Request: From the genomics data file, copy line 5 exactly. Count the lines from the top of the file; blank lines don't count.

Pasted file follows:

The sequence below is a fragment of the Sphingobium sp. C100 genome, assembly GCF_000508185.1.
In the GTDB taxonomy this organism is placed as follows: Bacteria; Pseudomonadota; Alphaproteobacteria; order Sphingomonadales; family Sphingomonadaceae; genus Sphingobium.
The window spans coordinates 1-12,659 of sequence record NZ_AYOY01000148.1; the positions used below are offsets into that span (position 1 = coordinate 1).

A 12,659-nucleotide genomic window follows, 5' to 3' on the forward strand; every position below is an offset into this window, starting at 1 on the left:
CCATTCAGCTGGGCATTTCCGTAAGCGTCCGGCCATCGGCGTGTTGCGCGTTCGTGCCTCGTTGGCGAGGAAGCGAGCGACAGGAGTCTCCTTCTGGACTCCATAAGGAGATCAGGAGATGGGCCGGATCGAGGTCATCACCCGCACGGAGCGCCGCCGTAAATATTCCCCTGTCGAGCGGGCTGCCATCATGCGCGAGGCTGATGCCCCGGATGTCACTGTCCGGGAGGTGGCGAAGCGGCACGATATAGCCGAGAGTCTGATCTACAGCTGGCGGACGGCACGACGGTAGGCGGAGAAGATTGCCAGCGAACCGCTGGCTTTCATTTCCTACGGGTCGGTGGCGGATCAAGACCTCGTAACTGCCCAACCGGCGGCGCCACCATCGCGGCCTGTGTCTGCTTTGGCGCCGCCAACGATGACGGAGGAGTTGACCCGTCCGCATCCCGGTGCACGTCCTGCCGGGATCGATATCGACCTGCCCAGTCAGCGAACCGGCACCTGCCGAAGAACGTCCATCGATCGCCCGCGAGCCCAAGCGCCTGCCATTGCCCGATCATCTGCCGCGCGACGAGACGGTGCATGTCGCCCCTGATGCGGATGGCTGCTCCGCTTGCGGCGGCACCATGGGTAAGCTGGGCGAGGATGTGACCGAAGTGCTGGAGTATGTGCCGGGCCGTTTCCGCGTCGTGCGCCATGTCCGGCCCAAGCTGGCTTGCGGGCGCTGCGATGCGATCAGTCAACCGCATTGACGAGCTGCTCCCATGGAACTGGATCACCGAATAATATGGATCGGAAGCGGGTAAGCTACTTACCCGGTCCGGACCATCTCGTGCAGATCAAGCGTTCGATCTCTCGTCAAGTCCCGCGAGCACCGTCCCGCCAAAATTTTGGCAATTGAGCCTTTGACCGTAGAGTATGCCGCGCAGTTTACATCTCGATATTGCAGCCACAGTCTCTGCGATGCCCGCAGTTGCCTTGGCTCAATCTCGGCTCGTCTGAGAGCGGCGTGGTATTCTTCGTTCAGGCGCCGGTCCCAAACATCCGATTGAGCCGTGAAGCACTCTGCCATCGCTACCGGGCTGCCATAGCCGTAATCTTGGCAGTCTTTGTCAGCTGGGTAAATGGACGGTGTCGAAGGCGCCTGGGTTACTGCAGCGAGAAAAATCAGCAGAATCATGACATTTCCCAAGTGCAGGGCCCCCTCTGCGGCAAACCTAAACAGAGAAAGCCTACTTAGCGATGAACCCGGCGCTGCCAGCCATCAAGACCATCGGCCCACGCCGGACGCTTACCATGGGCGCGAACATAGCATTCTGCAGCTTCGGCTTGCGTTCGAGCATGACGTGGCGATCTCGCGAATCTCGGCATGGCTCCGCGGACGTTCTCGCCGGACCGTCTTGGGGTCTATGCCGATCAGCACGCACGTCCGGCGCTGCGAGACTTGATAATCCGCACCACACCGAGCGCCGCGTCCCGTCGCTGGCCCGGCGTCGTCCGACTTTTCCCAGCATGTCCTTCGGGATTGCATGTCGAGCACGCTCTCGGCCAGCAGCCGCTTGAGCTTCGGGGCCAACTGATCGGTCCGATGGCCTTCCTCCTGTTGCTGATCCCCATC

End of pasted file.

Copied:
CCATTCAGCTGGGCATTTCCGTAAGCGTCCGGCCATCGGCGTGTTGCGCGTTCGTGCCTCGTTGGCGAGGAAGCGAGCGACAGGAGTCTCCTTCTGGACTCCATAAGGAGATCAGGAGATGGGCCGGATCGAGGTCATCACCCGCACGGAGCGCCGCCGTAAATATTCCCCTGTCGAGCGGGCTGCCATCATGCGCGAGGCTGATGCCCCGGATGTCACTGTCCGGGAGGTGGCGAAGCGGCACGATATAGCCGAGAGTCTGATCTACAGCTGGCGGACGGCACGACGGTAGGCGGAGAAGATTGCCAGCGAACCGCTGGCTTTCATTTCCTACGGGTCGGTGGCGGATCAAGACCTCGTAACTGCCCAACCGGCGGCGCCACCATCGCGGCCTGTGTCTGCTTTGGCGCCGCCAACGATGACGGAGGAGTTGACCCGTCCGCATCCCGGTGCACGTCCTGCCGGGATCGATATCGACCTGCCCAGTCAGCGAACCGGCACCTGCCGAAGAACGTCCATCGATCGCCCGCGAGCCCAAGCGCCTGCCATTGCCCGATCATCTGCCGCGCGACGAGACGGTGCATGTCGCCCCTGATGCGGATGGCTGCTCCGCTTGCGGCGGCACCATGGGTAAGCTGGGCGAGGATGTGACCGAAGTGCTGGAGTATGTGCCGGGCCGTTTCCGCGTCGTGCGCCATGTCCGGCCCAAGCTGGCTTGCGGGCGCTGCGATGCGATCAGTCAACCGCATTGACGAGCTGCTCCCATGGAACTGGATCACCGAATAATATGGATCGGAAGCGGGTAAGCTACTTACCCGGTCCGGACCATCTCGTGCAGATCAAGCGTTCGATCTCTCGTCAAGTCCCGCGAGCACCGTCCCGCCAAAATTTTGGCAATTGAGCCTTTGACCGTAGAGTATGCCGCGCAGTTTACATCTCGATATTGCAGCCACAGTCTCTGCGATGCCCGCAGTTGCCTTGGCTCAATCTCGGCTCGTCTGAGAGCGGCGTGGTATTCTTCGTTCAGGCGCCGGTCCCAAACATCCGATTGAGCCGTGAAGCACTCTGCCATCGCTACCGGGCTGCCATAGCCGTAATCTTGGCAGTCTTTGTCAGCTGGGTAAATGGACGGTGTCGAAGGCGCCTGGGTTACTGCAGCGAGAAAAATCAGCAGAATCATGACATTTCCCAAGTGCAGGGCCCCCTCTGCGGCAAACCTAAACAGAGAAAGCCTACTTAGCGATGAACCCGGCGCTGCCAGCCATCAAGACCATCGGCCCACGCCGGACGCTTACCATGGGCGCGAACATAGCATTCTGCAGCTTCGGCTTGCGTTCGAGCATGACGTGGCGATCTCGCGAATCTCGGCATGGCTCCGCGGACGTTCTCGCCGGACCGTCTTGGGGTCTATGCCGATCAGCACGCACGTCCGGCGCTGCGAGACTTGATAATCCGCACCACACCGAGCGCCGCGTCCCGTCGCTGGCCCGGCGTCGTCCGACTTTTCCCAGCATGTCCTTCGGGATTGCATGTCGAGCACGCTCTCGGCCAGCAGCCGCTTGAGCTTCGGGGCCAACTGATCGGTCCGATGGCCTTCCTCCTGTTGCTGATCCCCATC